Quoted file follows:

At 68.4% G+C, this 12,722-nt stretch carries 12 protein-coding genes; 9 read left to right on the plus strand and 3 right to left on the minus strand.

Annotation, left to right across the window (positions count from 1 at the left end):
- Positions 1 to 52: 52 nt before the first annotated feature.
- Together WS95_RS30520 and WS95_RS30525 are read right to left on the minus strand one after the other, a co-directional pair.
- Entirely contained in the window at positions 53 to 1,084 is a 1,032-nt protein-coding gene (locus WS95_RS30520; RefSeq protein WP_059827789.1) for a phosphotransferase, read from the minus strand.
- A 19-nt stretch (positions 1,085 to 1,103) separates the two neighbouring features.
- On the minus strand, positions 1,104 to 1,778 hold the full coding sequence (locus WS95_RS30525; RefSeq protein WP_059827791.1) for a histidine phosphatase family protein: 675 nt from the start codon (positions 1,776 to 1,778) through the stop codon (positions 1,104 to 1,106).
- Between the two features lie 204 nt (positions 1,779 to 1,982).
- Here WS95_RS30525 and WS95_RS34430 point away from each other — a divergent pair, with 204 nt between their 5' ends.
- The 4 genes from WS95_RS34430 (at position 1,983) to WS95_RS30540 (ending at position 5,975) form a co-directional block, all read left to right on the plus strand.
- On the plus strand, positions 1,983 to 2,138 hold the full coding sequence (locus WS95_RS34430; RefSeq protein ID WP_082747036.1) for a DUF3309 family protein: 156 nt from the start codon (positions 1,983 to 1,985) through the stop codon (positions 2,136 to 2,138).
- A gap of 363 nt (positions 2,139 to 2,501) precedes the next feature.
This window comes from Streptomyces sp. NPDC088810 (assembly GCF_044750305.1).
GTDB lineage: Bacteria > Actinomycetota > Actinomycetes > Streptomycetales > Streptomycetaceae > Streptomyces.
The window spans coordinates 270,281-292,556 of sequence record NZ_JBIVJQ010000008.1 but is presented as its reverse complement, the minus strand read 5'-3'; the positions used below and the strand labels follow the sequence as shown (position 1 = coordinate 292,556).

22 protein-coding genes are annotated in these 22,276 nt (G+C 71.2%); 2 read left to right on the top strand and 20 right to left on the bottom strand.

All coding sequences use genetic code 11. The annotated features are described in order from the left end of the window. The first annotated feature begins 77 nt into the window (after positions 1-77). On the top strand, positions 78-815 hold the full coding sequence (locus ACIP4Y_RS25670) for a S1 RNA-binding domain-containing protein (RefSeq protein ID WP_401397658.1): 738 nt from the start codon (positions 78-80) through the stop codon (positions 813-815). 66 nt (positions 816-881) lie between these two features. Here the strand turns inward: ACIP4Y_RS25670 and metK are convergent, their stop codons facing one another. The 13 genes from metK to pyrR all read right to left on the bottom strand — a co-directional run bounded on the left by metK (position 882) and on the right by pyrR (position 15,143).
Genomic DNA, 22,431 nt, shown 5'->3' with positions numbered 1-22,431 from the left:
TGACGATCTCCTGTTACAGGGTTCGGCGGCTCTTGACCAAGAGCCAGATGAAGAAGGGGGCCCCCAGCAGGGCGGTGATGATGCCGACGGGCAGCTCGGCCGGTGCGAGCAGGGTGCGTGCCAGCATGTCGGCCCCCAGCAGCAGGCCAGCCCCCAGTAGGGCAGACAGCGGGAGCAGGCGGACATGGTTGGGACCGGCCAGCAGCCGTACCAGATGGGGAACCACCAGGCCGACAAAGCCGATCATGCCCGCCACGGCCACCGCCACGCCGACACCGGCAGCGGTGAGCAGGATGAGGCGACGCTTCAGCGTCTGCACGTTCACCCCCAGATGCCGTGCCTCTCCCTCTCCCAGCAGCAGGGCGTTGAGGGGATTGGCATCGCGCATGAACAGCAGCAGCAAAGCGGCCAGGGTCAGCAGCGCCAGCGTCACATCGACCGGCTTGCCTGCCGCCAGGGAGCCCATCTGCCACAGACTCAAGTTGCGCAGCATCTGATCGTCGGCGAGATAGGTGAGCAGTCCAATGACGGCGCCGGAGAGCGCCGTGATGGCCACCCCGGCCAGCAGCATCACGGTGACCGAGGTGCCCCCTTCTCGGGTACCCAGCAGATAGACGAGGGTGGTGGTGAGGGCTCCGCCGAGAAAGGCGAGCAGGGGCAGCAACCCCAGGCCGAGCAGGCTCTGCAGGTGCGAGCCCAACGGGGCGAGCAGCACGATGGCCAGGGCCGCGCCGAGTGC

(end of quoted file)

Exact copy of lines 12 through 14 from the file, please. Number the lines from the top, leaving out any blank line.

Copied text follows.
- A gap of 363 nt (positions 2,139 to 2,501) precedes the next feature.
This window comes from Streptomyces sp. NPDC088810 (assembly GCF_044750305.1).
GTDB lineage: Bacteria > Actinomycetota > Actinomycetes > Streptomycetales > Streptomycetaceae > Streptomyces.